Aug 10, 2017

As Bitcoin hits all-time high, cryptocurrency bubble fears rise

AP

Analysts are fearful that cryptocurrencies might be approaching a bubble after this week saw Bitcoin reach an all-time high market cap with a single bitcoin trading over $3,500, per Reuters.

  • By the numbers: All cryptocurrencies combined now have a total market cap of $120 billion — Bitcoin only makes up 46% of that — whereas their combined market cap at the start of the year was $17.5 billion.
  • The argument for a bubble: Some analysts see cryptocurrencies as nothing more than a fad with their value created from nothing. And they're not accepted by the vast majority of retailers, lessening their usefulness.
  • The argument against a bubble: Cryptocurrency proponents believe that their finite supply and technological security makes them an ideal solution in today's age, citing innovations like a United Nations pilot program that used Ethereum, the second most popular cryptocurrency, to give cash to Syrian refugees.

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Trump threatens to "assume control" of Minneapolis over unrest

Flames from a nearby fire illuminate protesters standing on a barricade in front of the Third Police Precinct in Minneapolis on Thursday. Photo: Kerem Yucel/AFP via Getty Images

President Trump threatened via Twitter early Friday to send the national guard to Minneapolis following three days of massive demonstrations and unrest in the city over George Floyd, a black man who died in police custody this week.

Details: "I can’t stand back & watch this happen to a great American City, Minneapolis. A total lack of leadership. Either the very weak Radical Left Mayor, Jacob Frey, get his act together and bring the City under control, or I will send in the National Guard & get the job done right," Trump tweeted after a police station was torched by some protesters.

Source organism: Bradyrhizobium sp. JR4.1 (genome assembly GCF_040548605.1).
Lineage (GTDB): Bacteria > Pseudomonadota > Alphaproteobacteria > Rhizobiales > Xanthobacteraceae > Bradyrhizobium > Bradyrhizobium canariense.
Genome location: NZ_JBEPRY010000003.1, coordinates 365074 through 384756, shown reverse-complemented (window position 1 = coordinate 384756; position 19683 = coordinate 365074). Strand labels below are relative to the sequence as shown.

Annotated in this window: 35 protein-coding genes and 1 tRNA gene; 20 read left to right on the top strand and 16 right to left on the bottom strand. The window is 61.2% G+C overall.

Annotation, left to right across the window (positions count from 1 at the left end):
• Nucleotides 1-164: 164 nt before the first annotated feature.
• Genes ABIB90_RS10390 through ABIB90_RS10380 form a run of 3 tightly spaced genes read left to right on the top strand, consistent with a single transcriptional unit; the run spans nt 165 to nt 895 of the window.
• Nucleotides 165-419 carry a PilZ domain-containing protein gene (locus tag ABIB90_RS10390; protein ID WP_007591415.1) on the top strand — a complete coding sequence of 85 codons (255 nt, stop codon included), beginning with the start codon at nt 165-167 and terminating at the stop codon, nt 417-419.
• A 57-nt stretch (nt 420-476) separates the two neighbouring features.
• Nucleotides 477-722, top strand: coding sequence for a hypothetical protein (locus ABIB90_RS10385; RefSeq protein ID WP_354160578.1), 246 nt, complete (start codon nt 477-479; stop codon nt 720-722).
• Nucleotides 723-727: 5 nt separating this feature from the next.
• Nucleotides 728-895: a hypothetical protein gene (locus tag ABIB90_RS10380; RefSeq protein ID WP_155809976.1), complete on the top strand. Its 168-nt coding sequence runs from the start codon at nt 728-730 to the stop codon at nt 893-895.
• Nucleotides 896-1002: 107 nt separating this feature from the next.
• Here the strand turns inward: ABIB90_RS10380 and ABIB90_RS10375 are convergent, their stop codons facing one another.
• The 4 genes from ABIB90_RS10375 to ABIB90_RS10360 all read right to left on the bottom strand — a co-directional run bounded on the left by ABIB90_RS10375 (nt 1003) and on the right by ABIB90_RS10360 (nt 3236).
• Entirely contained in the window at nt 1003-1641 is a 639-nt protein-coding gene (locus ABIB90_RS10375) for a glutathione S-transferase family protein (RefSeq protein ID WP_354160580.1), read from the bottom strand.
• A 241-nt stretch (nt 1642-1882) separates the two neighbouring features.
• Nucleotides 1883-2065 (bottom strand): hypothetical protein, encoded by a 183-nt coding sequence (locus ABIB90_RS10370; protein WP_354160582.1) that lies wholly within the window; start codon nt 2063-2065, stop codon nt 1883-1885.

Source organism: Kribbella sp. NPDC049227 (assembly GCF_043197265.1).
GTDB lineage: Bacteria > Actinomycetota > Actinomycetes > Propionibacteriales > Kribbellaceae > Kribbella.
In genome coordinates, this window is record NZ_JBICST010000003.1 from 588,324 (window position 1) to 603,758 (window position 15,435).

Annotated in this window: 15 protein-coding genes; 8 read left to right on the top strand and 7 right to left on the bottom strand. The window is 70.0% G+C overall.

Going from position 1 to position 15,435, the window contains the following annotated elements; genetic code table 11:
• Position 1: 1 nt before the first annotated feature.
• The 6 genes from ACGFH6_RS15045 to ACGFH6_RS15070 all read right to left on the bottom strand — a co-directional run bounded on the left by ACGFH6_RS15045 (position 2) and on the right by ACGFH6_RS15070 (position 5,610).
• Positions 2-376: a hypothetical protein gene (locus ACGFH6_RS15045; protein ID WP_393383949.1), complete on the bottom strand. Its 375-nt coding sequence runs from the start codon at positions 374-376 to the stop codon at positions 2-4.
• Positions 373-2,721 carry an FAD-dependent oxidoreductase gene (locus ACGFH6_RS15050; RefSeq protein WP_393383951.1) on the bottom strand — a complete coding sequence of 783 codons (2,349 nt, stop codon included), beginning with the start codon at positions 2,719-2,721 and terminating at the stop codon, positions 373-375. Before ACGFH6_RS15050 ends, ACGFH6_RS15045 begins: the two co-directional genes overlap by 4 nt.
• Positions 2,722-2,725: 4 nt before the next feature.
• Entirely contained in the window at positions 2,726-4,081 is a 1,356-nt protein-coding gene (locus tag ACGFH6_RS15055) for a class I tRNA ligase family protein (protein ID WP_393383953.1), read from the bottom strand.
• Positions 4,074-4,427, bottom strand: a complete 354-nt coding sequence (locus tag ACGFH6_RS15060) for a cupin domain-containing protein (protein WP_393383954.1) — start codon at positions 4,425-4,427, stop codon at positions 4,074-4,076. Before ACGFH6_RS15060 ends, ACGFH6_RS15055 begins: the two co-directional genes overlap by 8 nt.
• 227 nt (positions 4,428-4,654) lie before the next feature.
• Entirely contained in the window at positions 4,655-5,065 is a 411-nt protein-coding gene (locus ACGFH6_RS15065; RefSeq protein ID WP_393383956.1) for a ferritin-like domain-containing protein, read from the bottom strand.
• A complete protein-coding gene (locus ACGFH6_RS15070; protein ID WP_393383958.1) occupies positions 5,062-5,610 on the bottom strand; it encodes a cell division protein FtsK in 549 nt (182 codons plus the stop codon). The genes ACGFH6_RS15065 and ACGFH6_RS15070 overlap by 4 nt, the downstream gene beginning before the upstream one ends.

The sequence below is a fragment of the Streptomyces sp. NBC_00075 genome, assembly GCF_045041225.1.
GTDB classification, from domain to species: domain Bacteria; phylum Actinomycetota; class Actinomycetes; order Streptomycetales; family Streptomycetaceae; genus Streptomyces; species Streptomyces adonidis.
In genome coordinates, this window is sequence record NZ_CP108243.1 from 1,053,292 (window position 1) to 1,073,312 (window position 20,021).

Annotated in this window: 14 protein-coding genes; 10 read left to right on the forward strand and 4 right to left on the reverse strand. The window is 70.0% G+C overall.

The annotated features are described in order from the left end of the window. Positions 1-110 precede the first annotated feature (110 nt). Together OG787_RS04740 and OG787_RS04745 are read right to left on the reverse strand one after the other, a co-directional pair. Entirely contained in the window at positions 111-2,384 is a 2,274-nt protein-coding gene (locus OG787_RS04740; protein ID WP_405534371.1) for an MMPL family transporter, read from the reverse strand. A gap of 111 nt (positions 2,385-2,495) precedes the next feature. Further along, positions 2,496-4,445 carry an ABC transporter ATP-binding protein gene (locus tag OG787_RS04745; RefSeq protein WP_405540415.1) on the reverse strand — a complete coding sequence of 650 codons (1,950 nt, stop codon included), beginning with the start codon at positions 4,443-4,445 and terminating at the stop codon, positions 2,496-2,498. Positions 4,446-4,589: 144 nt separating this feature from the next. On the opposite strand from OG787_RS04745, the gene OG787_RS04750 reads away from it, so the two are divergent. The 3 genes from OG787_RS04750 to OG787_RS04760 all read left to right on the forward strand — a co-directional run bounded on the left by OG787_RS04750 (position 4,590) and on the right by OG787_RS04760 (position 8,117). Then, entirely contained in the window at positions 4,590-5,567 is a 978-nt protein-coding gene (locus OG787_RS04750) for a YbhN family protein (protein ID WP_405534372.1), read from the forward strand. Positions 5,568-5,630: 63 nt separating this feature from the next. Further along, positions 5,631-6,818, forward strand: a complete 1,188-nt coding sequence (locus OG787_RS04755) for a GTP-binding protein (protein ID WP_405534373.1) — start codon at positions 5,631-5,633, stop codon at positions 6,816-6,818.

18 mins ago - Technology

Twitter: Trump's Minnesota tweet violated rules on violence

Twitter said Friday morning that a tweet from President Trump in which he threatened shooting in response to civil unrest in Minneapolis violated the company's rules. The company said it was leaving the tweet up in the public interest.

Why it matters: The move exacerbates tensions between Twitter and Trump over the company's authority to label or limit his speech and, conversely, the president's authority to dictate rules for a private company.

Updated 2 hours ago - Politics & Policy

In photos: Protests over George Floyd's death grip Minneapolis

Protesters cheer as the Third Police Precinct burns behind them on in Minneapolis on Thursday night. Photo: Stephen Maturen/Getty Images

Cheering protesters set a Minneapolis police station on fire Thursday night in the third night of unrest following the death of George Floyd, a black man who died in police custody in the city, per AP.

The state of play: Minnesota's governor on Thursday activated the state's national guard following violent outbreaks throughout the week, as the nation waits to see if the officers involved will be charged with murder.